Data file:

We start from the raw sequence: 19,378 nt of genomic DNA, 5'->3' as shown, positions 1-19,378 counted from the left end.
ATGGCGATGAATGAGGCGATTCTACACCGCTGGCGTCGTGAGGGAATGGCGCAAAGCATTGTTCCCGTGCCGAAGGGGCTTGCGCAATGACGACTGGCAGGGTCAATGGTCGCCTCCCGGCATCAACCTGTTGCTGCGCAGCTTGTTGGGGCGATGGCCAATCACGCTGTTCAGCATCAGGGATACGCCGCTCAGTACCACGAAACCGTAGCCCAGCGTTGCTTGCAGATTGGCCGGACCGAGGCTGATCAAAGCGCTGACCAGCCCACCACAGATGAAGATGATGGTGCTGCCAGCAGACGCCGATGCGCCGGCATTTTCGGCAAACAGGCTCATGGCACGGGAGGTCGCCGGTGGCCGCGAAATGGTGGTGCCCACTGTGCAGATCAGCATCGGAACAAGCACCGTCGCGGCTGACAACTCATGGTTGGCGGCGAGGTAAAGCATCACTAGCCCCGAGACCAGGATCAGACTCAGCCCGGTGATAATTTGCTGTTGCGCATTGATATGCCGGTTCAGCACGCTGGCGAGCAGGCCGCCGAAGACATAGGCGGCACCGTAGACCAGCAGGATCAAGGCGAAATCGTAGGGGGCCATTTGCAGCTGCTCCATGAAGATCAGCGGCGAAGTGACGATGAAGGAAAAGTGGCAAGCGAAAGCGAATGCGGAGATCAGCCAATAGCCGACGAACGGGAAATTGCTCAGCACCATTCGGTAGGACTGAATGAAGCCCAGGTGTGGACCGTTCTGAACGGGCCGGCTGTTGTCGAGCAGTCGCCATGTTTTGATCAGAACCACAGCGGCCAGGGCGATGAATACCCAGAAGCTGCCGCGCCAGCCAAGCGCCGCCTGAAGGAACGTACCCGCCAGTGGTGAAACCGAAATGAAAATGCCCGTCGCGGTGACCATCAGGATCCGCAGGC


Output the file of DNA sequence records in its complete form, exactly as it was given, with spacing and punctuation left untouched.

We start from the raw sequence: 19,378 nt of genomic DNA, 5'->3' as shown, positions 1-19,378 counted from the left end.
ATGGCGATGAATGAGGCGATTCTACACCGCTGGCGTCGTGAGGGAATGGCGCAAAGCATTGTTCCCGTGCCGAAGGGGCTTGCGCAATGACGACTGGCAGGGTCAATGGTCGCCTCCCGGCATCAACCTGTTGCTGCGCAGCTTGTTGGGGCGATGGCCAATCACGCTGTTCAGCATCAGGGATACGCCGCTCAGTACCACGAAACCGTAGCCCAGCGTTGCTTGCAGATTGGCCGGACCGAGGCTGATCAAAGCGCTGACCAGCCCACCACAGATGAAGATGATGGTGCTGCCAGCAGACGCCGATGCGCCGGCATTTTCGGCAAACAGGCTCATGGCACGGGAGGTCGCCGGTGGCCGCGAAATGGTGGTGCCCACTGTGCAGATCAGCATCGGAACAAGCACCGTCGCGGCTGACAACTCATGGTTGGCGGCGAGGTAAAGCATCACTAGCCCCGAGACCAGGATCAGACTCAGCCCGGTGATAATTTGCTGTTGCGCATTGATATGCCGGTTCAGCACGCTGGCGAGCAGGCCGCCGAAGACATAGGCGGCACCGTAGACCAGCAGGATCAAGGCGAAATCGTAGGGGGCCATTTGCAGCTGCTCCATGAAGATCAGCGGCGAAGTGACGATGAAGGAAAAGTGGCAAGCGAAAGCGAATGCGGAGATCAGCCAATAGCCGACGAACGGGAAATTGCTCAGCACCATTCGGTAGGACTGAATGAAGCCCAGGTGTGGACCGTTCTGAACGGGCCGGCTGTTGTCGAGCAGTCGCCATGTTTTGATCAGAACCACAGCGGCCAGGGCGATGAATACCCAGAAGCTGCCGCGCCAGCCAAGCGCCGCCTGAAGGAACGTACCCGCCAGTGGTGAAACCGAAATGAAAATGCCCGTCGCGGTGACCATCAGGATCCGCAGGC